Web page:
What isn’t so freeing is the thought of trying to follow a hugely successful debut, in some ways that must weigh heavy on the follow up. “There was pressure. As soon as I felt that it was interrupting me I put it out of my head. That pressure doesn’t exist in anyone else’s head but mine, and once I realised that then the quicker I realised it doesn’t exist in the first place.” Although that pressure doesn’t exist externally, it’s created by those external factors. Speaking with Fullbright for any length of time makes you understand that he’s a thinker, and that sometimes overthinking leads to his self-doubt. “[The pressure] has to do with how people internalise music. It’s what we all do - we take a song, that is about someone else, that someone else has written, and you make it our own song. And a good songwriter will be very good at letting you experience that. A bad songwriter will write you a rhyming version of their diary and then no-one cares. But the flipside of that coin is when you’ve got a lot of people that have now internalised your song and made it their own they kinda feel like they know you or they own you.”
Which leads on to how people deal with change in their favourite artists. “It’s a strange feeling when someone is a fan. In a way they’re expecting you to continue to tell their story, ‘cause that’s what they like about you, you’re telling their story. But it’s not their story, it’s the writers story. So whenever the writer that comes up with something that disagrees with the fan that’s very involved, they get hostile, I’ve seen it happen with other people, it happened with Bob Dylan. And that scares me because people can turn on you so quickly, and that’s too much for a 26 year old dude to be scared of. But I’m just very aware of that aspect of it and it’s just something I think about, and that’s a lot of the pressure.” That is a lot of pressure, and although he’s aware that “there’s no backlash from true fans that appreciate what you do”, there are always those that feel the way he described. “It’s those people that kinda make it a selfish act. They’re the ones that you gotta be wary of.”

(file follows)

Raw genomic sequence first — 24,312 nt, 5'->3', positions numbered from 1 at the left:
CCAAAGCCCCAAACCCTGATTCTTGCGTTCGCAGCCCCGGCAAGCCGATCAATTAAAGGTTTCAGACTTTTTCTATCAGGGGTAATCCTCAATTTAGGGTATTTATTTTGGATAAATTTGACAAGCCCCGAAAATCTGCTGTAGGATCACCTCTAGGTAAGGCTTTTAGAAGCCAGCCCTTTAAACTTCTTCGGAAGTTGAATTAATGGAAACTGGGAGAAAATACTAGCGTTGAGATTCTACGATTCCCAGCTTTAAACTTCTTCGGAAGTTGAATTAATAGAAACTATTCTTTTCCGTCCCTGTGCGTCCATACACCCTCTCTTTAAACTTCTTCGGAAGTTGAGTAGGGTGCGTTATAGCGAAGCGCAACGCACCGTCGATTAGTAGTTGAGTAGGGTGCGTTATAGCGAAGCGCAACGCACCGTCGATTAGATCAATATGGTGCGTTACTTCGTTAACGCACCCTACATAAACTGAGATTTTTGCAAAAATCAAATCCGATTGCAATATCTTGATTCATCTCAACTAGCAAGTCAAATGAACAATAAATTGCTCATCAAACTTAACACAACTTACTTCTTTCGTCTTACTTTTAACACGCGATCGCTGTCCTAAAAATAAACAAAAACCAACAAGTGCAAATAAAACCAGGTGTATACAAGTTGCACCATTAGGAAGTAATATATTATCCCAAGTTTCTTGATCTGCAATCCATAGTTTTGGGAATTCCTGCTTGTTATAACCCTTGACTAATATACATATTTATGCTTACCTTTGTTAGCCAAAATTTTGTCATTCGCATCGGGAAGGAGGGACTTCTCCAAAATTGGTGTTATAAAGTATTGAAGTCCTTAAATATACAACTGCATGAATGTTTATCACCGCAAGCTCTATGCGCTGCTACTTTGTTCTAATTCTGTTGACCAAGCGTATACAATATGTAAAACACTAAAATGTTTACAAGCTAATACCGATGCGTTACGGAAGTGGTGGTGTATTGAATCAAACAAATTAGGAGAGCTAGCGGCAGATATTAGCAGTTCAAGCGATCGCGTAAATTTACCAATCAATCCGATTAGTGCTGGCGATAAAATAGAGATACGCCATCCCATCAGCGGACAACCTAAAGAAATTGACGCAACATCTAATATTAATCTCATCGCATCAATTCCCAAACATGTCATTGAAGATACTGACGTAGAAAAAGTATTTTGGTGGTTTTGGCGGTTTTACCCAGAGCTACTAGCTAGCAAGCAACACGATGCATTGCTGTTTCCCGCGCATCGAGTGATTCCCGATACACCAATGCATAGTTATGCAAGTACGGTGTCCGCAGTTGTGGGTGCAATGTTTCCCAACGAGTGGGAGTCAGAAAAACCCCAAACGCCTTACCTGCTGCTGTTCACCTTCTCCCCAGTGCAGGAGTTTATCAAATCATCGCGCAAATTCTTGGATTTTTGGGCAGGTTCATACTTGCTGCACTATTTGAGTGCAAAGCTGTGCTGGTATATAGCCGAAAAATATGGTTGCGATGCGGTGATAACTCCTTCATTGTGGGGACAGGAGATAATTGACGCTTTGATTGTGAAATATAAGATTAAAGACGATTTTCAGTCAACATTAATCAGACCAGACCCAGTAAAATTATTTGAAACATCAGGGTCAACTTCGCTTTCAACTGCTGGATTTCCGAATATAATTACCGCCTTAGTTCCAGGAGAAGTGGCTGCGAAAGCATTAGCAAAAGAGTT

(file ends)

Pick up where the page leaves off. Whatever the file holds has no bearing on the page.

Happily it all turned out well and Songs is getting strong reviews. “In retrospect I like how it’s worked out. That first record was so loud, it was a primal scream almost, and it got people’s attention. Then it’s like now that I have your attention here’s something that I really want and need to say, and I don’t have to yell at you anymore.” And despite the high regard that the industry and public have for From The Ground Up, the writer himself seems far prouder of Songs. “I’m very happy with how my personality is reflected in these songs. I think that this record is so much more of a better representation of who I am as a person and an artist. That’s endlessly thrilling.”